—photolytic /foht'l it"ik/, adj./foh tol"euh sis/, n.the chemical decomposition of materials under the influence of light.[1910-15; PHOTO- + -LYSIS]
* * *Breakdown of molecules into smaller units via absorption of light.Flash photolysis, an experimental technique developed by Manfred Eigen, Ronald George Weyford Norrish, and George Porter, studies short-lived chemical intermediates formed in many photochemical reactions. An intense, brief flash of light splits molecules into short-lived fragments, which are analyzed by spectrophotometry in a second, less intense flash.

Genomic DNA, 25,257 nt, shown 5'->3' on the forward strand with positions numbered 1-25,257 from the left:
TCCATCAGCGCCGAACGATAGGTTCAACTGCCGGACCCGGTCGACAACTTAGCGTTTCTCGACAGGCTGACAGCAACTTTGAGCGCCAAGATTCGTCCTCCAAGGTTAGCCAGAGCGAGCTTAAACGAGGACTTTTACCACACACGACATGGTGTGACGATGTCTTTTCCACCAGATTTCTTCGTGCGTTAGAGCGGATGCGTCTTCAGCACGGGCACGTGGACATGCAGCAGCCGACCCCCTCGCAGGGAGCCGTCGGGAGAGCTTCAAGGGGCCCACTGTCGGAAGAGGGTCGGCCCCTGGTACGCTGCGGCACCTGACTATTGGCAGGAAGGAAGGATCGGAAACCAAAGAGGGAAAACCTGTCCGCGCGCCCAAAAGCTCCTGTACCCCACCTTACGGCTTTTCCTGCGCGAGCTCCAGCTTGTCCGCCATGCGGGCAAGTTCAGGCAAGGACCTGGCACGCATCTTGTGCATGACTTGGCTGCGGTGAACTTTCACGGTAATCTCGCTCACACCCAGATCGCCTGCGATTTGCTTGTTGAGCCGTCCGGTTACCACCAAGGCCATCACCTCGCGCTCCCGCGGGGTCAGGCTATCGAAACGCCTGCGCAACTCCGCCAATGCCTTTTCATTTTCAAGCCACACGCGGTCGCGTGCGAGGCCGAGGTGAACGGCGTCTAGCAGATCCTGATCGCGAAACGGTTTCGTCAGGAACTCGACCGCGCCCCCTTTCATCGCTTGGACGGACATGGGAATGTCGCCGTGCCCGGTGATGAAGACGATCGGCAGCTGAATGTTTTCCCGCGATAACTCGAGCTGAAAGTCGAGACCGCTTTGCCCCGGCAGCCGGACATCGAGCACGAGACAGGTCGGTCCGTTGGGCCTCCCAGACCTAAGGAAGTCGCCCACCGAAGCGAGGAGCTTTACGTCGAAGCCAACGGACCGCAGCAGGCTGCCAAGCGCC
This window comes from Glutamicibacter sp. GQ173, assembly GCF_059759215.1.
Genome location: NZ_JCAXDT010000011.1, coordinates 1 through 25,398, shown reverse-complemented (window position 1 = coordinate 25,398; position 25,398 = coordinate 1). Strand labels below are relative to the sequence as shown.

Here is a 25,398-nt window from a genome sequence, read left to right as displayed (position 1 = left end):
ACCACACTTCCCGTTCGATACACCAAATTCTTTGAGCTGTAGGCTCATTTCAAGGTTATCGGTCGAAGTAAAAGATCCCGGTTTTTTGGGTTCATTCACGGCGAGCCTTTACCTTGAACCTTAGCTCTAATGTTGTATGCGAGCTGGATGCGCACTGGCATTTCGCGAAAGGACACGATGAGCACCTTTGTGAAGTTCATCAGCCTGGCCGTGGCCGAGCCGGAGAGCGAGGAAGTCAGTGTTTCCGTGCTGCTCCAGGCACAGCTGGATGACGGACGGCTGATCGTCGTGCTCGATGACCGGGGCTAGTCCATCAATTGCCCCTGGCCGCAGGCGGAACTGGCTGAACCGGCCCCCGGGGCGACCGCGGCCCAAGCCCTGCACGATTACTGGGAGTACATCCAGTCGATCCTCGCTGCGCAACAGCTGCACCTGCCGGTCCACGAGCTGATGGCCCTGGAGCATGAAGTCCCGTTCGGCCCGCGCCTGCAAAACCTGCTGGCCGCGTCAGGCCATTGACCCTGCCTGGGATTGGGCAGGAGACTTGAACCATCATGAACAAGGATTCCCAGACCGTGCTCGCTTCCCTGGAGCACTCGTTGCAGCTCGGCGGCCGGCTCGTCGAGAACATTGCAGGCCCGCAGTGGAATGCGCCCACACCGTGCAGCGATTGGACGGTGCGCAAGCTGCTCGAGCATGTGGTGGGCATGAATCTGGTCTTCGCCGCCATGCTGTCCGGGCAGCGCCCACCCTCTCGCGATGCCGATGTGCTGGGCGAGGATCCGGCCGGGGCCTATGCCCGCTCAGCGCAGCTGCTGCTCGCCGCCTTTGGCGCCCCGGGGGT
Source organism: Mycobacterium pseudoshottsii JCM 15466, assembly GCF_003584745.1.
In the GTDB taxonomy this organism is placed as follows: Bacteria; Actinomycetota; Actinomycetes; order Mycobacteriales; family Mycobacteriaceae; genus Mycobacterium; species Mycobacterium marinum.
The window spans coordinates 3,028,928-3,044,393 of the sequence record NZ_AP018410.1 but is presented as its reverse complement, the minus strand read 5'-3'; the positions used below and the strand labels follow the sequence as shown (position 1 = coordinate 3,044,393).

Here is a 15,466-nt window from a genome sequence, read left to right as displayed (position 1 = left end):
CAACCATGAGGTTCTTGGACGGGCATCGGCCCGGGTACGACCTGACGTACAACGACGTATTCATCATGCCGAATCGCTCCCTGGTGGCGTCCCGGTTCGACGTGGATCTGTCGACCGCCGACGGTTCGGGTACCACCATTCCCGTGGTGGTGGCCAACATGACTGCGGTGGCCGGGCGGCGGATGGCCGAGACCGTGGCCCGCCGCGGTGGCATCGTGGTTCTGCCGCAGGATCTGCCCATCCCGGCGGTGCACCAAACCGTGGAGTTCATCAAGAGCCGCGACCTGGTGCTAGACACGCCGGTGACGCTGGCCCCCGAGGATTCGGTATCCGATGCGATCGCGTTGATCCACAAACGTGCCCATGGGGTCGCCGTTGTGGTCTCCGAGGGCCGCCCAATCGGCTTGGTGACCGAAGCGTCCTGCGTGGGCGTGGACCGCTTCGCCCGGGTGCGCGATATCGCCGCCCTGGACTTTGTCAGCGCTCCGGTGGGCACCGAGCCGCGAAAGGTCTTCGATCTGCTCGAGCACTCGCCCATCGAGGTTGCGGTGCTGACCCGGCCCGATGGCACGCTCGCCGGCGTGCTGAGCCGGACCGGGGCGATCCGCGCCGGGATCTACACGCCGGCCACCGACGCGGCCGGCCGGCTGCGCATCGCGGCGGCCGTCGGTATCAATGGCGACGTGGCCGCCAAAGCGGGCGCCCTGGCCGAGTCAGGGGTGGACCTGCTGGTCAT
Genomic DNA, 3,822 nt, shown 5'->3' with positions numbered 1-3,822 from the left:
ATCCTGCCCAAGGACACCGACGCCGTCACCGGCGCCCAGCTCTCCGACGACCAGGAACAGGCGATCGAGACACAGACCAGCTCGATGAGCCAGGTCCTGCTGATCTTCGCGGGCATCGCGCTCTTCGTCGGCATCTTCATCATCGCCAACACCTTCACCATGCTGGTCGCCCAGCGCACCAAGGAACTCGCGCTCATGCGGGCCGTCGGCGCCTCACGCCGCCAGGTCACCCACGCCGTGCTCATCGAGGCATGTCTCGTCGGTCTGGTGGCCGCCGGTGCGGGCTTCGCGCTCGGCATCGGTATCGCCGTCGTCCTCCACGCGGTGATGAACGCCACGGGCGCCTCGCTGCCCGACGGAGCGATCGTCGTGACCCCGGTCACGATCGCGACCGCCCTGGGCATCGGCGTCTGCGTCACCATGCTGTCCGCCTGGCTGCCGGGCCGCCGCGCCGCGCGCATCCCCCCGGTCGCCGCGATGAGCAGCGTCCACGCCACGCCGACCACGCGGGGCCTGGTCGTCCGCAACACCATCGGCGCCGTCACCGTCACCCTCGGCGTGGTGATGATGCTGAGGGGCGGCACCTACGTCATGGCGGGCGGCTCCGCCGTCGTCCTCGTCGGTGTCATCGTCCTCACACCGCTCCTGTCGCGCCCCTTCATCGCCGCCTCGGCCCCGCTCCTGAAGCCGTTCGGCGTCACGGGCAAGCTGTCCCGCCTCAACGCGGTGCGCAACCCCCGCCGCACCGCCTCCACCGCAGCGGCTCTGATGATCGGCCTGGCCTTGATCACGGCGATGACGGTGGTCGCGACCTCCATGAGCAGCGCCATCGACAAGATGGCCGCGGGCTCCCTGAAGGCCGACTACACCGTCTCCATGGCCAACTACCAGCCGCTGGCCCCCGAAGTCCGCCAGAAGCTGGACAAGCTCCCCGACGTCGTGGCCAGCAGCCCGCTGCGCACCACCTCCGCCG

* * *chemical process by which molecules are broken down into smaller units through the absorption of light.The best-known example of a photolytic process is the experimental technique known as flash photolysis, employed in the study of short-lived chemical intermediates formed in many photochemical reactions. The technique, which was developed by the English chemists R.G.W. Norrish and George Porter in 1949, consists of subjecting a gas or liquid to an intense burst of light lasting a few microseconds or milliseconds, followed by a second, ordinarily less intense flash. The first flash dissociates the absorbing compound into short-lived molecular fragments and the second flash provides a means for their identification by spectrophotometry. The method is a valuable tool for the identification of transient chemical intermediates and hence for the study of mechanisms of fast chemical reactions.
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